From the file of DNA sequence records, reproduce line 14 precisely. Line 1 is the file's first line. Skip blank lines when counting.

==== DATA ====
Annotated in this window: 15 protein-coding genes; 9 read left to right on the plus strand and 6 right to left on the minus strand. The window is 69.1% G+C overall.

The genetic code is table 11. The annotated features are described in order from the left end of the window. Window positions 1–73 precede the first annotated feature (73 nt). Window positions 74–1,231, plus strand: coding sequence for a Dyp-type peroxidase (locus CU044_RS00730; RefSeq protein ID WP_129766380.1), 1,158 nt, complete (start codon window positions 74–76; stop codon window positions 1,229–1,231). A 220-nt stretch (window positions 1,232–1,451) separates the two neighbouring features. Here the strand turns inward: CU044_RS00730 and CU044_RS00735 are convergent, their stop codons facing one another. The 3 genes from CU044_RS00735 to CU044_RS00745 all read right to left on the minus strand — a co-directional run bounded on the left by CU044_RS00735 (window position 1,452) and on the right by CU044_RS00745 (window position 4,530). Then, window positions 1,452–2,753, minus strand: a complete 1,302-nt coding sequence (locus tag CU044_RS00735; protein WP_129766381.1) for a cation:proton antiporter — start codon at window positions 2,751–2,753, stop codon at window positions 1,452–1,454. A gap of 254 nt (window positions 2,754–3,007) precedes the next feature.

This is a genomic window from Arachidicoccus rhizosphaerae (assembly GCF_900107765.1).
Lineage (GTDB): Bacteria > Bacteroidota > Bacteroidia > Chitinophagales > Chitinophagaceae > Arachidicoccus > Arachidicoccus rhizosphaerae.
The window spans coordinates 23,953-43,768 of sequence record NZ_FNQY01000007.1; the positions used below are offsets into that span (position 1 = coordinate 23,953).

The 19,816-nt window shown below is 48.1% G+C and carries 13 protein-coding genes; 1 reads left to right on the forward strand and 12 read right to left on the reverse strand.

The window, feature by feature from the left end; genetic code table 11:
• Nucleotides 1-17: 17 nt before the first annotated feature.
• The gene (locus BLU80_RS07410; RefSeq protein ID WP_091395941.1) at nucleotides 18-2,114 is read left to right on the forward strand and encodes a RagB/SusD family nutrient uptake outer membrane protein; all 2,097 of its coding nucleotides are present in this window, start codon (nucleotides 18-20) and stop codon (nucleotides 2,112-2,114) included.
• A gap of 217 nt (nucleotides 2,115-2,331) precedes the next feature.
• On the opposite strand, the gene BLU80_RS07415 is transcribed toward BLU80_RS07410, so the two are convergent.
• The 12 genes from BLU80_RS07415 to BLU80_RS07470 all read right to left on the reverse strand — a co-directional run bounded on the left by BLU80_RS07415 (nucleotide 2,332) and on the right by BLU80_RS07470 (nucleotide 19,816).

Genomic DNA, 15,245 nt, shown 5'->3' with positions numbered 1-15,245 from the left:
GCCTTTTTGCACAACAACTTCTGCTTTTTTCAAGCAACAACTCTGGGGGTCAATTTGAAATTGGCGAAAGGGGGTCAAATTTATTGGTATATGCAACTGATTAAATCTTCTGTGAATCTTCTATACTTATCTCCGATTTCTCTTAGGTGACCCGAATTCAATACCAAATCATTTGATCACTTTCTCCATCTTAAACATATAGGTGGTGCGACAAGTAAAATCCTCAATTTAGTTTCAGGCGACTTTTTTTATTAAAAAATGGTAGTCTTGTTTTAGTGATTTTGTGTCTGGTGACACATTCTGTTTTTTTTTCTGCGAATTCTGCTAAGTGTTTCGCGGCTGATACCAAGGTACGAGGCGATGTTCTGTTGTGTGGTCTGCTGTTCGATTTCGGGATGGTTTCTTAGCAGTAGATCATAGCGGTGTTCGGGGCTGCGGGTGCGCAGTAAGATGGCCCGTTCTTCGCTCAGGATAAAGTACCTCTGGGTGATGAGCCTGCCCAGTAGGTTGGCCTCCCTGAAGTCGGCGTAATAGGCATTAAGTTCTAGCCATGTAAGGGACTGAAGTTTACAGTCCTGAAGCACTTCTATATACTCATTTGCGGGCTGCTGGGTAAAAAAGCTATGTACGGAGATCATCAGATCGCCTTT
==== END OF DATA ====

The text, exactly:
GCCTTTTTGCACAACAACTTCTGCTTTTTTCAAGCAACAACTCTGGGGGTCAATTTGAAATTGGCGAAAGGGGGTCAAATTTATTGGTATATGCAACTGATTAAATCTTCTGTGAATCTTCTATACTTATCTCCGATTTCTCTTAGGTGACCCGAATTCAATACCAAATCATTTGATCACTTTCTCCATCTTAAACATATAGGTGGTGCGACAAGTAAAATCCTCAATTTAGTTTCAGGCGACTTTTTTTATTAAAAAATGGTAGTCTTGTTTTAGTGATTTTGTGTCTGGTGACACATTCTGTTTTTTTTTCTGCGAATTCTGCTAAGTGTTTCGCGGCTGATACCAAGGTACGAGGCGATGTTCTGTTGTGTGGTCTGCTGTTCGATTTCGGGATGGTTTCTTAGCAGTAGATCATAGCGGTGTTCGGGGCTGCGGGTGCGCAGTAAGATGGCCCGTTCTTCGCTCAGGATAAAGTACCTCTGGGTGATGAGCCTGCCCAGTAGGTTGGCCTCCCTGAAGTCGGCGTAATAGGCATTAAGTTCTAGCCATGTAAGGGACTGAAGTTTACAGTCCTGAAGCACTTCTATATACTCATTTGCGGGCTGCTGGGTAAAAAAGCTATGTACGGAGATCATCAGATCGCCTTT